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The Immaculate Conception

The Immaculate Conception does not refer to the conception of Jesus through the power of the Holy Spirit. It refers to the Catholic dogma that Mary, though she was conceived naturally, was conceived without original sin. Mary was therefore in a state of grace from the first moment of her conception. Related to this is the Catholic belief in Mary's perpetual sinlessness, which holds that Mary, besides being preserved from original sin, did not commit any actual sins all her life.

In Luke 1:28, the Angel Gabriel calls Mary "full of grace." This is a translation of the Greek kecharitomene, which implies a perfection of grace, meaning Mary had to have been in the state of grace at every moment of her existence, from conception onward.

Protestants object, because they say "all have sinned" (Rom. 3:23), which must include Mary as well. But we know this is not exactly true. Jesus, for one, did not sin (Heb. 4:15). If the passage makes one exception in Jesus, there is no reason to think it cannot make another exception in Mary. And the exceptions do not end there. Even Protestants must admit that children who die before the age of reason have never sinned (Rom. 9:11).

So what about this passage from Romans? Either it means that all have sinned because all are under original sin, in which case, Mary could be an exception to this since Jesus Himself is an exception, or the passage refers to mankind in general. "All" cannot always be taken literally. Luke says that Zachariah and Elizabeth observed "all" the commandments and ordinances of the Lord (Luke 1:6), but most likely what Luke meant was that they were both very devout Jews who were generally very faithful, but failed to do God's will on a few occasions. After all, Paul made it clear that no one could keep the Law perfectly.

Protestants also argue that Mary even admitted she was not sinless by saying: "my spirit rejoices in God my Savior" (Luke 1:47). Only a sinner needs a Savior, they say. Yes, Mary needed a Savior, but this does not imply that Mary was not conceived without original sin. Jesus did save Mary. God applied the saving grace of Jesus, which was present to Him from all eternity, to Mary at the moment of her conception. She was saved in anticipation of Christ's merits. The man who is prevented from falling into a pit can be said to be saved from dying in the pit just as much as a man who falls into a pit and is pulled out afterwards. Mary was saved because Jesus prevented her from "falling into the pit," so to speak.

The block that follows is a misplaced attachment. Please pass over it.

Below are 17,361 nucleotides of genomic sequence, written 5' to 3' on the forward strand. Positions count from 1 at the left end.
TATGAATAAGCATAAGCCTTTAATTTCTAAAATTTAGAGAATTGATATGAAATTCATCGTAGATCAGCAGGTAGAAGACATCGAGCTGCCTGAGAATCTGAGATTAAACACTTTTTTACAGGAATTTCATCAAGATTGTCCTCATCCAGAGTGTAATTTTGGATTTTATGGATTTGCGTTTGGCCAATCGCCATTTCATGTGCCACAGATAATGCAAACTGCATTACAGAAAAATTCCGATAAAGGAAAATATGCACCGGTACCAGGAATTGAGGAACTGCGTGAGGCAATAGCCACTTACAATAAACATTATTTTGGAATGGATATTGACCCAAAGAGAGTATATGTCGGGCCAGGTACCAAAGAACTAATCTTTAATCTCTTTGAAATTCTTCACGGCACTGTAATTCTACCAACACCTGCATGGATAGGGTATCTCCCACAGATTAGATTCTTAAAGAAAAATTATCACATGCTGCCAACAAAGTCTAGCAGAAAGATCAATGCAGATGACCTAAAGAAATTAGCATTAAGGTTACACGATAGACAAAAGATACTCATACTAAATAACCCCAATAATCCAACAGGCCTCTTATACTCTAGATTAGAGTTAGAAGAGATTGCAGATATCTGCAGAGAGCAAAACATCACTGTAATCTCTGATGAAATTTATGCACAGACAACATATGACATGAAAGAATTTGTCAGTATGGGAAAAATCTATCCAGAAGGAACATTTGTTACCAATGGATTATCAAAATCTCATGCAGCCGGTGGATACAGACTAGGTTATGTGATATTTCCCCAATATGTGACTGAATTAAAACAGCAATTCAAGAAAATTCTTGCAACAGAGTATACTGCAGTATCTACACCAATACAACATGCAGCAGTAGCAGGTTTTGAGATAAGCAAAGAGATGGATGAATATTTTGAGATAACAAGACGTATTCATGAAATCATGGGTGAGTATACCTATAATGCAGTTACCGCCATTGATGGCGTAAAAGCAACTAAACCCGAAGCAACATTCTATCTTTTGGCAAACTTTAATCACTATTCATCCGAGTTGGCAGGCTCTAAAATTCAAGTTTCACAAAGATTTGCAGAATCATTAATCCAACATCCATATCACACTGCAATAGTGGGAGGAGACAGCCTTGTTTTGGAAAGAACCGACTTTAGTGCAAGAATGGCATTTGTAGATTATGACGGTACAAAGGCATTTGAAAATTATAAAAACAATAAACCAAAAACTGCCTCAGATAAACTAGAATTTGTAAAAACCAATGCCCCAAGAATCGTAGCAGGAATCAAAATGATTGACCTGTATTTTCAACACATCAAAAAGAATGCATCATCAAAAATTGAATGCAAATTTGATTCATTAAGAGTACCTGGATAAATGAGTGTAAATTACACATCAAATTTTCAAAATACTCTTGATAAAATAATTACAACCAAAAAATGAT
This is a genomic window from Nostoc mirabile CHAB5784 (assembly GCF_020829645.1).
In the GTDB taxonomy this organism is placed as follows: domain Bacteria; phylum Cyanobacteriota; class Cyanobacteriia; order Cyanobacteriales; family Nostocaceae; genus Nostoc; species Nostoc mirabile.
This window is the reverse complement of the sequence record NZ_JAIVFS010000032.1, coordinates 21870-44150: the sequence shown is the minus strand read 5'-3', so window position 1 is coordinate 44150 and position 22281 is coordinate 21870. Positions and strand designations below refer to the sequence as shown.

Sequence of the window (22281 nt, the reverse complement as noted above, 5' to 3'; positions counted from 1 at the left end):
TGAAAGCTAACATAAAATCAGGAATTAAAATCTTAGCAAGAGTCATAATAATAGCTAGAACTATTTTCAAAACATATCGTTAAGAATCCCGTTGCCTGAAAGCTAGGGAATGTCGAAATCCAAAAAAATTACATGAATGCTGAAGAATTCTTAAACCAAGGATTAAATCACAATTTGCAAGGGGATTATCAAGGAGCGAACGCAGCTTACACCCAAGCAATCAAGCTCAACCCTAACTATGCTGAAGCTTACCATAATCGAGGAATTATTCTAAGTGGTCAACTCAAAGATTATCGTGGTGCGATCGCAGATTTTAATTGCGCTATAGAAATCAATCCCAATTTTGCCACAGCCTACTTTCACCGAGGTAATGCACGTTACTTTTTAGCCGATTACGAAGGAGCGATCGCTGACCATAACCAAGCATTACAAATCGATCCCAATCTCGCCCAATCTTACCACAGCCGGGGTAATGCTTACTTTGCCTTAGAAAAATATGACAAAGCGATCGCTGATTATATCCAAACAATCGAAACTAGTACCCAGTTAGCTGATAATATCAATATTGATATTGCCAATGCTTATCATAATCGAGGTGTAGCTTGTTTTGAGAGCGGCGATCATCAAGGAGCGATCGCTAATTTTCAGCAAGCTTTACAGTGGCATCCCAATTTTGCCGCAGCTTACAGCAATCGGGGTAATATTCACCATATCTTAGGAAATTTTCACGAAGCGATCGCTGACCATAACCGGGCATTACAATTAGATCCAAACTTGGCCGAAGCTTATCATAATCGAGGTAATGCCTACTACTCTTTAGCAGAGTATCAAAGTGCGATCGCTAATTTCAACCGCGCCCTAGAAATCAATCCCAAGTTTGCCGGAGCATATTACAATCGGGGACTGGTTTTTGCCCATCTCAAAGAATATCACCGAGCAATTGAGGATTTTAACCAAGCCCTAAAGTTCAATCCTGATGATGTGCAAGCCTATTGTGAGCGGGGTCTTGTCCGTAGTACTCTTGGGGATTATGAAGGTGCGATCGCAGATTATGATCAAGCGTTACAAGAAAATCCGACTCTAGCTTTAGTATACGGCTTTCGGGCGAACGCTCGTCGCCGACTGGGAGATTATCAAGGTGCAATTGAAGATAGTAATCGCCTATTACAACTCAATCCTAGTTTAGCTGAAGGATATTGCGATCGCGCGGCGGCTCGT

Protestants also point to Luke 2:22-24, which states that Mary went to the Temple for a childbirth purification ritual, which included a sin offering. How could Mary have been sinless all her life when she made an offering for sin? It must be remembered that Jesus was circumcised and baptized, although he had no need of spiritual cleansing (Deut. 10:16, 30:6; Rom. 2:29) or showing the world he had repented of His sins (Matt. 3:11; Acts 19:1-6). Jesus was " born under the Law" (Gal. 4:4), as was Mary, so they both submitted to the requirements of the Mosaic Law, even though they did not need to. As for Mary's supposed sinfulness, sin offerings were made after childbirth because they were ritually unclean by coming into contact with blood. Of course, being ritually unclean had nothing to do with personal sinfulness.

Protestants also use the argument that since "the sins of the fathers are visited on their children down to the fourth generation," as the Bible states, Mary could not have been sinless, since she had sinful human ancestors. As for the sins of the fathers being visited upon their children down to the fourth generation, according to this argument, Jesus would have had to be a sinner because his great grandfather (on His mother's side) was a sinner. Of course, Christ is an exception, and if there can be one exception in Christ, there is no reason why there cannot be another exception in Mary. This passage does not imply what Protestants would like it to imply.

Protestants also point to Mary's words in Luke 1:48, where she says: "for He has looked upon His servant in her lowliness." If Mary was sinless, they say, she would not have called herself lowly. But compared to God, all human beings are lowly.

Pope Pius IX declared the dogma of the Immaculate Conception infallible in 1854. This is when Protestants say the doctrine was invented. Of course, the Immaculate Conception is a belief that predates 1854. That is just the year that the long-standing belief in Mary's Immaculate Conception was defined infallibly.

Origen (Homily 1 [A.D. 244]) "This Virgin Mother of the Only-begotten of God, is called Mary, worthy of God, immaculate of the immaculate, one of the one."

Ephraem (Hymns on the Nativity,15:23 [A.D. 370]) "Let woman praise Her, the pure Mary"; (Nisibene Hymns, 27:8 [A.D. 370]) "Thou alone and thy Mother are in all things fair, there is no flaw in thee and no stain in thy Mother."

Ambrose (Sermon 22:30 [A.D. 388]) "Mary, a Virgin not only undefiled but a Virgin whom grace has made inviolate, free of every stain of sin.".

Augustine (Nature and Grace, 42 [36], [A.D.415]) "We must except the Holy Virgin Mary, concerning whom I wish to raise no question when it touches the subject of sins, out of honour to the Lord; for from Him we know what abundance of grace for overcoming sin in every particular was conferred upon her who had the merit to conceive and bear Him who undoubtedly had no sin."

Catholic Tracts


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